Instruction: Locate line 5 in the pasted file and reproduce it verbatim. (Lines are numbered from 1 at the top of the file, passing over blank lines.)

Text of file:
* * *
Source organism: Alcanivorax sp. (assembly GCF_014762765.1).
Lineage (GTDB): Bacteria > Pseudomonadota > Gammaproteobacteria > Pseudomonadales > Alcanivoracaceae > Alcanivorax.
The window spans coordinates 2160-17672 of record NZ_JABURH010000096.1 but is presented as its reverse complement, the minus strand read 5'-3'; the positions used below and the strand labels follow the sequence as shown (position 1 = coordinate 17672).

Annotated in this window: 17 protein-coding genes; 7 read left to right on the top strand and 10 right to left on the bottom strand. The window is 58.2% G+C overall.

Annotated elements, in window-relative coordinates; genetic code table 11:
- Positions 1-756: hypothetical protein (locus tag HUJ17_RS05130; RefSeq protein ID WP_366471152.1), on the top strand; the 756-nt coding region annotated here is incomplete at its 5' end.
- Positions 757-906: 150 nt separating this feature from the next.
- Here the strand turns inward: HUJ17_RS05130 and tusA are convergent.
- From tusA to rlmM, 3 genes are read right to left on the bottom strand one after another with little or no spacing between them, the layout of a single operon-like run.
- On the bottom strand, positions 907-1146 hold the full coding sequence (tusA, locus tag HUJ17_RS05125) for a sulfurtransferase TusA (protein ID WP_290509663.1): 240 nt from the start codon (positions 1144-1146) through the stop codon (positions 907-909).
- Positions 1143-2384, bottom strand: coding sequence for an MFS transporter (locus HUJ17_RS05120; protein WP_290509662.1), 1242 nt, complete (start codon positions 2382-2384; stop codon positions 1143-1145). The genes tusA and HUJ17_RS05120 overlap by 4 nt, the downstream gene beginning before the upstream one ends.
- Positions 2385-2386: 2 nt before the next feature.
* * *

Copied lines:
Annotated elements, in window-relative coordinates; genetic code table 11: